Marines, especially infantry battalions that are far forward in the field, face a slew of logistical challenges. The most critical -- and coincidentally, often the most challenging and expensive -- is ensuring they have a reliable power source. The Office of Naval Research has developed and deployed a portable power device that aims to end the hassle and expense of buying foreign fuel (and delivering it to remote spots) to operate traditional diesel and gas generators.
The Ground Renewable Expeditionary ENergy Systems -- or GREENS -- is a portable 300-watt hybrid battery generator that uses the sun to produce electric currents. Stackable 1600-watt solar arrays and rechargeable batteries are combined to provide 300 watts of continuous electricity.
The military began working to develop the sun-powered generator in fall 2008 after receiving requests from Iraq for a portable renewable energy power device. The project was expedited and the first unit was tested in July 2009. The devices recently entered into full production and some of them are already in the field.
As you might guess, the devices are designed to withstand the kinds of harsh, rough and tumble environments that Marines often find themselves in. The device can handle temperatures of 116 degrees Fahrenheit without losing performance. Even under extreme temps, the system provided 85 percent of the rated energy, according to the Office of Naval Research.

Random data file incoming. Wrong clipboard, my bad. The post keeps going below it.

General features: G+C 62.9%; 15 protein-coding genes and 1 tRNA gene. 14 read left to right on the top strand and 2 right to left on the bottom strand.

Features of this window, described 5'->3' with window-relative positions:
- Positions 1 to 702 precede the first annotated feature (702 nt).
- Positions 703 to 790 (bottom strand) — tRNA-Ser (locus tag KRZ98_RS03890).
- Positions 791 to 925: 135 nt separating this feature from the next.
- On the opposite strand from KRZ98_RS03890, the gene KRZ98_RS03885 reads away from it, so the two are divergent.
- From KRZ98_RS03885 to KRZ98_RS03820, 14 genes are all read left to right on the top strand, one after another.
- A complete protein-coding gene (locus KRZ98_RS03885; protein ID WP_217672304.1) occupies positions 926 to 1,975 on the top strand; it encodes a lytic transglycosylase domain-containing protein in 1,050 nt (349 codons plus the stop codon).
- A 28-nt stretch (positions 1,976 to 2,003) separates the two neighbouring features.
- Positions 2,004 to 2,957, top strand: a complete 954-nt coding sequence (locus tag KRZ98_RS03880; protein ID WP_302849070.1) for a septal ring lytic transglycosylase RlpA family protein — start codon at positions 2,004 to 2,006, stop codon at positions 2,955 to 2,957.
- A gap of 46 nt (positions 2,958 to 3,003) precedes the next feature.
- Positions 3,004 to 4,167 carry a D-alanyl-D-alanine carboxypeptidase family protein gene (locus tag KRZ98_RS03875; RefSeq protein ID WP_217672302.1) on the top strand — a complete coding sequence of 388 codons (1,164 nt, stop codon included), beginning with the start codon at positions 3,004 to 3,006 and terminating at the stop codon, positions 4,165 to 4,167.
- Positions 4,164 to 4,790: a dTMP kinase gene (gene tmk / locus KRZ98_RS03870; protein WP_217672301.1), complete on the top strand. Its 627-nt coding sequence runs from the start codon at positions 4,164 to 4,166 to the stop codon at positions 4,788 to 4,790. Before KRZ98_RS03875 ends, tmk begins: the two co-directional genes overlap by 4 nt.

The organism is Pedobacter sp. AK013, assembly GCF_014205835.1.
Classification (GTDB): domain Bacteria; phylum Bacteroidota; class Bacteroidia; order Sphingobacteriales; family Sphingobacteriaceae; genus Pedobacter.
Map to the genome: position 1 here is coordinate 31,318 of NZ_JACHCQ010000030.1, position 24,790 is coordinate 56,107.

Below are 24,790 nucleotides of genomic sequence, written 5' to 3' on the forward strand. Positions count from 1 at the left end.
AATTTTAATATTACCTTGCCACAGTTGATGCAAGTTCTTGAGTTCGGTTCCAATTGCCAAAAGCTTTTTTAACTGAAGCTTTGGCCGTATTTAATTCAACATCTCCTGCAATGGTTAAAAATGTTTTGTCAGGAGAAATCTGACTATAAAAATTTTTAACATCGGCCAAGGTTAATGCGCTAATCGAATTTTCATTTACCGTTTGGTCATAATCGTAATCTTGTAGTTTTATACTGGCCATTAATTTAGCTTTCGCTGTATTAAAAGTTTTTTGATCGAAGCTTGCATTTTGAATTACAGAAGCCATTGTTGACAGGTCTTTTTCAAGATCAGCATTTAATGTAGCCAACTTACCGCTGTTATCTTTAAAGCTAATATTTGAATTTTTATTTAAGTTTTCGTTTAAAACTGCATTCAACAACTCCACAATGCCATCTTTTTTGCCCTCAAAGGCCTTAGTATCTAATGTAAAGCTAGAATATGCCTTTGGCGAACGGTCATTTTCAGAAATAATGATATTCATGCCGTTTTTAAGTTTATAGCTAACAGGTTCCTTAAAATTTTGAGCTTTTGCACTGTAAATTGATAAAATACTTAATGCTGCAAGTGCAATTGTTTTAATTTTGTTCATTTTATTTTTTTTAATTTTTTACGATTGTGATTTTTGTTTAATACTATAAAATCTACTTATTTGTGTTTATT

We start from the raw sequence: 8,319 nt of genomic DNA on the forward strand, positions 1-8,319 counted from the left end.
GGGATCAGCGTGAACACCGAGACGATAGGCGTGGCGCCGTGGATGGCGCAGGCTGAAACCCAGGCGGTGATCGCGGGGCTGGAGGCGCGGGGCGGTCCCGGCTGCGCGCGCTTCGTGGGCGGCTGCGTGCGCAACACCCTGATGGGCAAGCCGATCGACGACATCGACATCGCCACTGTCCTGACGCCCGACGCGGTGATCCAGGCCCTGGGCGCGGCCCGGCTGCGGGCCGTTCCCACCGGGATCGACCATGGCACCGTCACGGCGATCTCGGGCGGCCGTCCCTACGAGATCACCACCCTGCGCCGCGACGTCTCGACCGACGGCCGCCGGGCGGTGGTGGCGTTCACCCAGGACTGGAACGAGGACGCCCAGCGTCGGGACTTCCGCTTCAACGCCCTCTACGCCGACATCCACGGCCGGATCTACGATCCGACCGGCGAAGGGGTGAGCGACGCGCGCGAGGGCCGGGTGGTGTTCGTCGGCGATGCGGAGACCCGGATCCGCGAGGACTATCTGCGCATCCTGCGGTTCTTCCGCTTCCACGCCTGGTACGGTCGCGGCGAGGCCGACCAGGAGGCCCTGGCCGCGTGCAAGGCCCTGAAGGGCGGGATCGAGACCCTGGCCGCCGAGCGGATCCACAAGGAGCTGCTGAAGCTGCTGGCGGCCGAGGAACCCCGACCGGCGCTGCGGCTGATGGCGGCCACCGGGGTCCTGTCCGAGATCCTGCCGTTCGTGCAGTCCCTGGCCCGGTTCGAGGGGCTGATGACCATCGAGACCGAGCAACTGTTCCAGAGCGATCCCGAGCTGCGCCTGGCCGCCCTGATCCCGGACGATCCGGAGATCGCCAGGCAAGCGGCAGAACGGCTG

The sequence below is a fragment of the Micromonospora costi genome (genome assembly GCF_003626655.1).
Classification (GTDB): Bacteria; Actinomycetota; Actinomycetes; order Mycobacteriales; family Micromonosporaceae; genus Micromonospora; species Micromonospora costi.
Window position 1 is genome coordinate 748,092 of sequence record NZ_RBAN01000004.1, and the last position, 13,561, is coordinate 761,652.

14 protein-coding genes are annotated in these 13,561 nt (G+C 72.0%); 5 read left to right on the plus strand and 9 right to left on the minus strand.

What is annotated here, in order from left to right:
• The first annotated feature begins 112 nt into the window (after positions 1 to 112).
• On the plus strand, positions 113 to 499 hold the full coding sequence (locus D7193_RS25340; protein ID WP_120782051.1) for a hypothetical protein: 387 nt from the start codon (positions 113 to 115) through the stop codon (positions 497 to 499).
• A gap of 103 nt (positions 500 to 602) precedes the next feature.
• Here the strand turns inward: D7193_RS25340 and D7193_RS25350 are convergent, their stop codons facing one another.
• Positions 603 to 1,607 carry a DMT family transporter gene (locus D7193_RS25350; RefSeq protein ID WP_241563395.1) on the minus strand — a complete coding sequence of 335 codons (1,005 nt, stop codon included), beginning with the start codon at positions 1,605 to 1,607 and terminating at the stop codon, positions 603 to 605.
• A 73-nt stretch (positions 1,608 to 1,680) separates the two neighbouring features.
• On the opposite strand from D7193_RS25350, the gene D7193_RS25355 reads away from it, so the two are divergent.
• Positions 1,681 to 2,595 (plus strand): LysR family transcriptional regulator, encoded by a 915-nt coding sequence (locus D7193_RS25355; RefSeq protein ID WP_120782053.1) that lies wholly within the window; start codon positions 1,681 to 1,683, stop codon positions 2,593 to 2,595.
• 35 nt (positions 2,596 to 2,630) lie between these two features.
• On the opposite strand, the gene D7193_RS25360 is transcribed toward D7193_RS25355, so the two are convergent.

Granted, this portable sun-power generator won't come close to ending the military's need for conventional fossil fuels. The Department of Defense is the single largest consumer of energy in the world, surpassing consumption totals of more than 100 nations. And it's expensive. Pike Research estimates the DOD spends $20 billion a year on energy — 75 percent for fuel and 25 percent to power facilities and infrastructure.
Still, the efforts and others like it could eventually make a dent in the DOD's annual energy bill. The agency isn't holding back either. Pike Research estimates the agency's annual spending on renewable energy will reach $10 billion by 2030.
Photo: Office of Naval Research
This post was originally published on Smartplanet.com